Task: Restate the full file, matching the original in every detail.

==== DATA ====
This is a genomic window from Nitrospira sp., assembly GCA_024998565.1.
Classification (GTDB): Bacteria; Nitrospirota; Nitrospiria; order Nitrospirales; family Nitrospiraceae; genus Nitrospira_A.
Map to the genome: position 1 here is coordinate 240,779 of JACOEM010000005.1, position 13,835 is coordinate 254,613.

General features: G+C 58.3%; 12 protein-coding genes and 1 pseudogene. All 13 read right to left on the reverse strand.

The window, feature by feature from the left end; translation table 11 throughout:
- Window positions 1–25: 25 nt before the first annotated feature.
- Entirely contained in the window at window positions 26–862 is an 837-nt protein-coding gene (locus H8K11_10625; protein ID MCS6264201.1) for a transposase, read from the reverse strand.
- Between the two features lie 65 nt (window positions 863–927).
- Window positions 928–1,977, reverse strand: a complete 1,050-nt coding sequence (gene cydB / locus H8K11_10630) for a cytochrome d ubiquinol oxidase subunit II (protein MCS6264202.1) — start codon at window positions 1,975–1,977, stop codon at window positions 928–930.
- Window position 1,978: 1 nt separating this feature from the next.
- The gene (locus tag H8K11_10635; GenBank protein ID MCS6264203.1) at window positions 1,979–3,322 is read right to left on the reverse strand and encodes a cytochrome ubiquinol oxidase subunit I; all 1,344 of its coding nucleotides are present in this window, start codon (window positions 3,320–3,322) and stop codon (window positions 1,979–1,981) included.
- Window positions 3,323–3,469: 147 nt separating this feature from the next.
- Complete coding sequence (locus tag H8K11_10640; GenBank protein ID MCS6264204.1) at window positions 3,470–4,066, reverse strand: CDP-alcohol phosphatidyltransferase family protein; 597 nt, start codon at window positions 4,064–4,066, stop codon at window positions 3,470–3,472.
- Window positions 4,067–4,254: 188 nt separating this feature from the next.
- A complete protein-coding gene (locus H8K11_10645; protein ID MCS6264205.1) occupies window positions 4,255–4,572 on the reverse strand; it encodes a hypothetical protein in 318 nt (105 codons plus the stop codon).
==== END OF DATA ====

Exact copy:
This is a genomic window from Nitrospira sp., assembly GCA_024998565.1.
Classification (GTDB): Bacteria; Nitrospirota; Nitrospiria; order Nitrospirales; family Nitrospiraceae; genus Nitrospira_A.
Map to the genome: position 1 here is coordinate 240,779 of JACOEM010000005.1, position 13,835 is coordinate 254,613.

General features: G+C 58.3%; 12 protein-coding genes and 1 pseudogene. All 13 read right to left on the reverse strand.

The window, feature by feature from the left end; translation table 11 throughout:
- Window positions 1–25: 25 nt before the first annotated feature.
- Entirely contained in the window at window positions 26–862 is an 837-nt protein-coding gene (locus H8K11_10625; protein ID MCS6264201.1) for a transposase, read from the reverse strand.
- Between the two features lie 65 nt (window positions 863–927).
- Window positions 928–1,977, reverse strand: a complete 1,050-nt coding sequence (gene cydB / locus H8K11_10630) for a cytochrome d ubiquinol oxidase subunit II (protein MCS6264202.1) — start codon at window positions 1,975–1,977, stop codon at window positions 928–930.
- Window position 1,978: 1 nt separating this feature from the next.
- The gene (locus tag H8K11_10635; GenBank protein ID MCS6264203.1) at window positions 1,979–3,322 is read right to left on the reverse strand and encodes a cytochrome ubiquinol oxidase subunit I; all 1,344 of its coding nucleotides are present in this window, start codon (window positions 3,320–3,322) and stop codon (window positions 1,979–1,981) included.
- Window positions 3,323–3,469: 147 nt separating this feature from the next.
- Complete coding sequence (locus tag H8K11_10640; GenBank protein ID MCS6264204.1) at window positions 3,470–4,066, reverse strand: CDP-alcohol phosphatidyltransferase family protein; 597 nt, start codon at window positions 4,064–4,066, stop codon at window positions 3,470–3,472.
- Window positions 4,067–4,254: 188 nt separating this feature from the next.
- A complete protein-coding gene (locus H8K11_10645; protein ID MCS6264205.1) occupies window positions 4,255–4,572 on the reverse strand; it encodes a hypothetical protein in 318 nt (105 codons plus the stop codon).